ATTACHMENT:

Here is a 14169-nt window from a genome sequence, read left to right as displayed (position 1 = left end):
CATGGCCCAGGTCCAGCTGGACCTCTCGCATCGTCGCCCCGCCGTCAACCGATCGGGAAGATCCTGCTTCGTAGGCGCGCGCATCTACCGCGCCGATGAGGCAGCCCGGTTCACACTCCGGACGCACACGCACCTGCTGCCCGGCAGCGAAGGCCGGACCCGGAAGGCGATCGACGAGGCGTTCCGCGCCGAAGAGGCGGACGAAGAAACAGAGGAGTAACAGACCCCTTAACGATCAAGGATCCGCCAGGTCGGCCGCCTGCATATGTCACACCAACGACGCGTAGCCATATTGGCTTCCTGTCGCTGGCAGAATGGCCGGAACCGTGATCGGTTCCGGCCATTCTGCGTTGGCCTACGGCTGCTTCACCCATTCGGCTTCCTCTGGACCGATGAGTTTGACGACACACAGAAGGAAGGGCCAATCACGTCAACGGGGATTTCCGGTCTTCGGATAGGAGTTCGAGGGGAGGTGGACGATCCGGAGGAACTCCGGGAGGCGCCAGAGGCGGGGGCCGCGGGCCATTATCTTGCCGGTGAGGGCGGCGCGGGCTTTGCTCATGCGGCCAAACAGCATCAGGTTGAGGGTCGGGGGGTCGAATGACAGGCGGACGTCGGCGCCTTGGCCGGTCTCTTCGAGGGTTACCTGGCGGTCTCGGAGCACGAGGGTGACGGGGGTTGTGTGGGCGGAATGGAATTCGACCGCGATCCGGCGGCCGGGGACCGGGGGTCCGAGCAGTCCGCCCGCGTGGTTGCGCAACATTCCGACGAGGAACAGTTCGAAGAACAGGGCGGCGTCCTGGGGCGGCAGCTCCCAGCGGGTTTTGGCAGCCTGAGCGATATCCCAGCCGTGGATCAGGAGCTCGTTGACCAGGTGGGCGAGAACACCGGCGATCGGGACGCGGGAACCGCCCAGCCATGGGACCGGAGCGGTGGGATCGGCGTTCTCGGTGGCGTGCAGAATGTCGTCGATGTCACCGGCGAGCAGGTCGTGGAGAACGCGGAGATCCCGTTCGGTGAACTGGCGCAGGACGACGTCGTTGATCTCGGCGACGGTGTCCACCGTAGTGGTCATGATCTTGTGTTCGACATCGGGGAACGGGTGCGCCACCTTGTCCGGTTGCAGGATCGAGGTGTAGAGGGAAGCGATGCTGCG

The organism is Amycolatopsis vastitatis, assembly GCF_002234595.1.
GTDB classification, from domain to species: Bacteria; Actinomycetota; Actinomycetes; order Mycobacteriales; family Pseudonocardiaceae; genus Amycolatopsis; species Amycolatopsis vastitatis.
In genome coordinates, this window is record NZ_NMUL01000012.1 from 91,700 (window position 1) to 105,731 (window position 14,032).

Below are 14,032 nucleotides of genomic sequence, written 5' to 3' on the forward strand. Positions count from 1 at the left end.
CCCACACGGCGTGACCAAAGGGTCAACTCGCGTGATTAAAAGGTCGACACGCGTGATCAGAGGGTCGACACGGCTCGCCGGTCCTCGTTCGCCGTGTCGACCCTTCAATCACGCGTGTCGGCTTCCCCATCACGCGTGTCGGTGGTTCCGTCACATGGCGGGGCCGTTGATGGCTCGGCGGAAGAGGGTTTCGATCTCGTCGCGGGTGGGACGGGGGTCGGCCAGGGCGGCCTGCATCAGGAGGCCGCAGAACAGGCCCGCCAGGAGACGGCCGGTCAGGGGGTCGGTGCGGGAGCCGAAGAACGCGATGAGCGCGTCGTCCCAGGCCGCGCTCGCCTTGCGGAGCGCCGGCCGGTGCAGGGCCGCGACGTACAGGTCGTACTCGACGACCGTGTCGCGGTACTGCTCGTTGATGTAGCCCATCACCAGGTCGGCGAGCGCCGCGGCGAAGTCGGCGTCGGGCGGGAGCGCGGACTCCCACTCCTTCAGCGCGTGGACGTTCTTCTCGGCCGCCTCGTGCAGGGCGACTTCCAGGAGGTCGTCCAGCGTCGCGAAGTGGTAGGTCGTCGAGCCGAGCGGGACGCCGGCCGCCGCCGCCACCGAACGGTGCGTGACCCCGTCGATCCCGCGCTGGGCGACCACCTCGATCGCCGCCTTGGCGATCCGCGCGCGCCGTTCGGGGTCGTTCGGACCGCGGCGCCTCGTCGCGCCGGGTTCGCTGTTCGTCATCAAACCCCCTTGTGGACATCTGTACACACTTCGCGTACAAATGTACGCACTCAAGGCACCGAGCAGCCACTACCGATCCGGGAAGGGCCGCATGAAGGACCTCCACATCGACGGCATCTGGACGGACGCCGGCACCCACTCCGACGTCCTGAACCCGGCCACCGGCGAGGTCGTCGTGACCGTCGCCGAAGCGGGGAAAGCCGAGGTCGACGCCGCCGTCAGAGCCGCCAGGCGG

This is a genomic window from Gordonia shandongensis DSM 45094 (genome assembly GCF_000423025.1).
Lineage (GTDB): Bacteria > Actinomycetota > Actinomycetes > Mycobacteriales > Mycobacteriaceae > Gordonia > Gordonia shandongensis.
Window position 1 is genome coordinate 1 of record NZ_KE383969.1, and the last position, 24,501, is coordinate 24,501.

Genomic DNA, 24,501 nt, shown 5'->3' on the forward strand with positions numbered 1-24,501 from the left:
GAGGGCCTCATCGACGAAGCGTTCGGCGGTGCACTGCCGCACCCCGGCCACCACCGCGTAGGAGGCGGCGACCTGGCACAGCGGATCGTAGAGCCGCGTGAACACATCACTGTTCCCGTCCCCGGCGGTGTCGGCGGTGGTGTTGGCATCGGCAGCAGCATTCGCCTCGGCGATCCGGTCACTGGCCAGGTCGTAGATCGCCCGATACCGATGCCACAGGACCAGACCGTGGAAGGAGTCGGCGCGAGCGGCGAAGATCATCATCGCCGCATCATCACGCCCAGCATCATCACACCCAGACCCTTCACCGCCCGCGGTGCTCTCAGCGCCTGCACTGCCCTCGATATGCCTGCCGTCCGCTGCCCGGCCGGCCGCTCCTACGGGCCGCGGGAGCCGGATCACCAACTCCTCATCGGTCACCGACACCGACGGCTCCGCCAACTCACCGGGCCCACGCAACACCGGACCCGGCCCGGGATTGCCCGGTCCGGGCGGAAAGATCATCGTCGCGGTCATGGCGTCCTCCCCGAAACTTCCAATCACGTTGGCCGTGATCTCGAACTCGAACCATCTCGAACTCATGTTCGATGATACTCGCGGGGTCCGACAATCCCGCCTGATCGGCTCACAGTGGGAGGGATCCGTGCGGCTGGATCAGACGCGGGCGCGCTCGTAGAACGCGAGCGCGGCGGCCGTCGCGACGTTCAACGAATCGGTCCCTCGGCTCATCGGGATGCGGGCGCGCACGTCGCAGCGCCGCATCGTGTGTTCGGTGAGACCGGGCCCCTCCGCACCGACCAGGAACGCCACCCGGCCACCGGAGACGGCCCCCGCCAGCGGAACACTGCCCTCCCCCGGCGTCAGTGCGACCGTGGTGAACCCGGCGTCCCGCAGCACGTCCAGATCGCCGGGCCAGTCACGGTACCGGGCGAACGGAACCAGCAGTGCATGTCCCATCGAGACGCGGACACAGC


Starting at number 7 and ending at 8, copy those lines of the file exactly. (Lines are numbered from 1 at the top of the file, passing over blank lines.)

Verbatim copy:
CCCACACGGCGTGACCAAAGGGTCAACTCGCGTGATTAAAAGGTCGACACGCGTGATCAGAGGGTCGACACGGCTCGCCGGTCCTCGTTCGCCGTGTCGACCCTTCAATCACGCGTGTCGGCTTCCCCATCACGCGTGTCGGTGGTTCCGTCACATGGCGGGGCCGTTGATGGCTCGGCGGAAGAGGGTTTCGATCTCGTCGCGGGTGGGACGGGGGTCGGCCAGGGCGGCCTGCATCAGGAGGCCGCAGAACAGGCCCGCCAGGAGACGGCCGGTCAGGGGGTCGGTGCGGGAGCCGAAGAACGCGATGAGCGCGTCGTCCCAGGCCGCGCTCGCCTTGCGGAGCGCCGGCCGGTGCAGGGCCGCGACGTACAGGTCGTACTCGACGACCGTGTCGCGGTACTGCTCGTTGATGTAGCCCATCACCAGGTCGGCGAGCGCCGCGGCGAAGTCGGCGTCGGGCGGGAGCGCGGACTCCCACTCCTTCAGCGCGTGGACGTTCTTCTCGGCCGCCTCGTGCAGGGCGACTTCCAGGAGGTCGTCCAGCGTCGCGAAGTGGTAGGTCGTCGAGCCGAGCGGGACGCCGGCCGCCGCCGCCACCGAACGGTGCGTGACCCCGTCGATCCCGCGCTGGGCGACCACCTCGATCGCCGCCTTGGCGATCCGCGCGCGCCGTTCGGGGTCGTTCGGACCGCGGCGCCTCGTCGCGCCGGGTTCGCTGTTCGTCATCAAACCCCCTTGTGGACATCTGTACACACTTCGCGTACAAATGTACGCACTCAAGGCACCGAGCAGCCACTACCGATCCGGGAAGGGCCGCATGAAGGACCTCCACATCGACGGCATCTGGACGGACGCCGGCACCCACTCCGACGTCCTGAACCCGGCCACCGGCGAGGTCGTCGTGACCGTCGCCGAAGCGGGGAAAGCCGAGGTCGACGCCGCCGTCAGAGCCGCCAGGCGG

This is a genomic window from Gordonia shandongensis DSM 45094 (genome assembly GCF_000423025.1).